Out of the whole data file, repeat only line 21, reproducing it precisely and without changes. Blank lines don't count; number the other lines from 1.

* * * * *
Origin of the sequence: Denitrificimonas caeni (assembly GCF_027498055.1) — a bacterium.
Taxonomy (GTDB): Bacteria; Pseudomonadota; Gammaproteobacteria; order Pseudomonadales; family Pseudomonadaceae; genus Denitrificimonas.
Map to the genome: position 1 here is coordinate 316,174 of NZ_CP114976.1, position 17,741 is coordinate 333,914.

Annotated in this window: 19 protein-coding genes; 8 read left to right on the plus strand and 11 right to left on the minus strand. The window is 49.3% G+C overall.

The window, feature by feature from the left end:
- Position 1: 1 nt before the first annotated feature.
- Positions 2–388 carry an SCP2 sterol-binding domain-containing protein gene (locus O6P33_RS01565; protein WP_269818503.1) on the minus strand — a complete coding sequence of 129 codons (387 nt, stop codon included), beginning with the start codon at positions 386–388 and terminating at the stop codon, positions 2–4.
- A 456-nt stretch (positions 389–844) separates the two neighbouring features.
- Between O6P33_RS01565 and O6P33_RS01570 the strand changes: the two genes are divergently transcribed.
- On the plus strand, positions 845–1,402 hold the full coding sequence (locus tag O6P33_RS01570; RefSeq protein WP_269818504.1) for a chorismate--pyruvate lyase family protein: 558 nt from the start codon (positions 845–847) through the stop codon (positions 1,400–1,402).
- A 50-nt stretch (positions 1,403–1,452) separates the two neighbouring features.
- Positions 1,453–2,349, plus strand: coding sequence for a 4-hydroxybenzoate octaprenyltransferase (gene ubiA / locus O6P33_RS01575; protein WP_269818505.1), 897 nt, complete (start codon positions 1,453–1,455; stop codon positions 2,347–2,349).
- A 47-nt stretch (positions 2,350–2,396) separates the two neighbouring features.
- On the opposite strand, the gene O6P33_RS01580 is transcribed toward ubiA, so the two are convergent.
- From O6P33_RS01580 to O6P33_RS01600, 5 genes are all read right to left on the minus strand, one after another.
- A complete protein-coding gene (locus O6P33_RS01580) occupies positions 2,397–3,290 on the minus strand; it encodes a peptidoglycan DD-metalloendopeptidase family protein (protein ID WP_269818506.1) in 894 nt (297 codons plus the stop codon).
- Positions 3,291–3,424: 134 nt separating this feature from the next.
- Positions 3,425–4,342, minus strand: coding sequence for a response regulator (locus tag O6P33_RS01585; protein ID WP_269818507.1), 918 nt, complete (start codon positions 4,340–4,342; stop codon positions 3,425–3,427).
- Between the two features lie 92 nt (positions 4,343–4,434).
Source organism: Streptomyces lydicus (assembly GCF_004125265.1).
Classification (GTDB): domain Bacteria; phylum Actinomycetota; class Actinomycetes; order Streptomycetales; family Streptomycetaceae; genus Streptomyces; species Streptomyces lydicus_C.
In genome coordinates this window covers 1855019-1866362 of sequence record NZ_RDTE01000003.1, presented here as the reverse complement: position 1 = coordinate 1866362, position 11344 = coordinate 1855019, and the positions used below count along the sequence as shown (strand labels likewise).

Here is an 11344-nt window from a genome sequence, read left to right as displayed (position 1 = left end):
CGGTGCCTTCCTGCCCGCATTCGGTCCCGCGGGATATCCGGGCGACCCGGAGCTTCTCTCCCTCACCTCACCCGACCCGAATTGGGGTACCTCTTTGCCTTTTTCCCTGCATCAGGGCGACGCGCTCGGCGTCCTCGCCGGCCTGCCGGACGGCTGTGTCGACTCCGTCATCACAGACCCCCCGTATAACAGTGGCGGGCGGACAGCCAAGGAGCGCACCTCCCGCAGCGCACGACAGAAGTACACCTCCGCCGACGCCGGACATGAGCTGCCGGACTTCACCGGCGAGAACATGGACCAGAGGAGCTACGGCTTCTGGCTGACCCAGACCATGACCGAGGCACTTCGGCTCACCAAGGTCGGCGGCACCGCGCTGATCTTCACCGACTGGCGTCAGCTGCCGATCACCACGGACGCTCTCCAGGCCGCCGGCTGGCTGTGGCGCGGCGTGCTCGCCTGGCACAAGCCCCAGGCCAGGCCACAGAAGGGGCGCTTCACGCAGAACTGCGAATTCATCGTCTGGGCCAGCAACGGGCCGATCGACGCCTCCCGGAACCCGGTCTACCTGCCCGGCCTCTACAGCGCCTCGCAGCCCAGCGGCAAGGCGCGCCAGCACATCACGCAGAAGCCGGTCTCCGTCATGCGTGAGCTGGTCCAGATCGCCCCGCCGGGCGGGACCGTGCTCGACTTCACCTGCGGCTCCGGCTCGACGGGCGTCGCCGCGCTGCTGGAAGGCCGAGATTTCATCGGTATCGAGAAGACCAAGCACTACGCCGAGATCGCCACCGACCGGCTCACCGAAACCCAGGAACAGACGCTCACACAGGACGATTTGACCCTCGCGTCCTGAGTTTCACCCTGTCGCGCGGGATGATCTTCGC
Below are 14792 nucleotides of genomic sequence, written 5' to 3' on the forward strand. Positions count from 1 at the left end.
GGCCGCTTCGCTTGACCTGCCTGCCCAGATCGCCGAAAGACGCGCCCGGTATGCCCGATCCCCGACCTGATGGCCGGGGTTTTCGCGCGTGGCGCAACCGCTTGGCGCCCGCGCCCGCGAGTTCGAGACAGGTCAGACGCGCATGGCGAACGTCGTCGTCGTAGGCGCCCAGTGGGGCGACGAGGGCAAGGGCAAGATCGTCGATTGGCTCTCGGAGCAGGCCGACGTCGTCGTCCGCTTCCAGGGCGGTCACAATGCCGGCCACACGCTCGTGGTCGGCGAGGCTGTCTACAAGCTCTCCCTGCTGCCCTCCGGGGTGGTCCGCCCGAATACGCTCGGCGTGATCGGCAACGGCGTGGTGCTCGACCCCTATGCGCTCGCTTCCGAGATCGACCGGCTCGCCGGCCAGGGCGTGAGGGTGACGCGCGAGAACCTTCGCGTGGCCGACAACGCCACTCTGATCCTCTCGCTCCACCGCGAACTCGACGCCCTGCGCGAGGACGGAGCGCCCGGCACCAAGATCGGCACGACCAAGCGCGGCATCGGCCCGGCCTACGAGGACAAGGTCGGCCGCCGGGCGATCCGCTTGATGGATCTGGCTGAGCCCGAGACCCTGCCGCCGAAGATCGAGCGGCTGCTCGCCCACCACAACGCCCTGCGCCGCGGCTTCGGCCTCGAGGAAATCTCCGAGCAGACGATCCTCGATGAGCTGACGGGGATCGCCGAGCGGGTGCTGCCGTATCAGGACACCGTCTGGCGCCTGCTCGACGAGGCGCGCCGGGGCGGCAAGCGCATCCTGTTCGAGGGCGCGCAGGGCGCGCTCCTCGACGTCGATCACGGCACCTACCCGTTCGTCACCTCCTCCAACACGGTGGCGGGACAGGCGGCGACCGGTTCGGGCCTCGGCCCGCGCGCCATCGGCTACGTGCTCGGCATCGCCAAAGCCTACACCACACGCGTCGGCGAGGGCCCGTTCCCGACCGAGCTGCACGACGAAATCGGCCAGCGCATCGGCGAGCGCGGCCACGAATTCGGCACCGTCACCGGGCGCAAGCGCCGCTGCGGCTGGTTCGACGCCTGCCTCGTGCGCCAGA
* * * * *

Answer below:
Classification (GTDB): domain Bacteria; phylum Actinomycetota; class Actinomycetes; order Streptomycetales; family Streptomycetaceae; genus Streptomyces; species Streptomyces lydicus_C.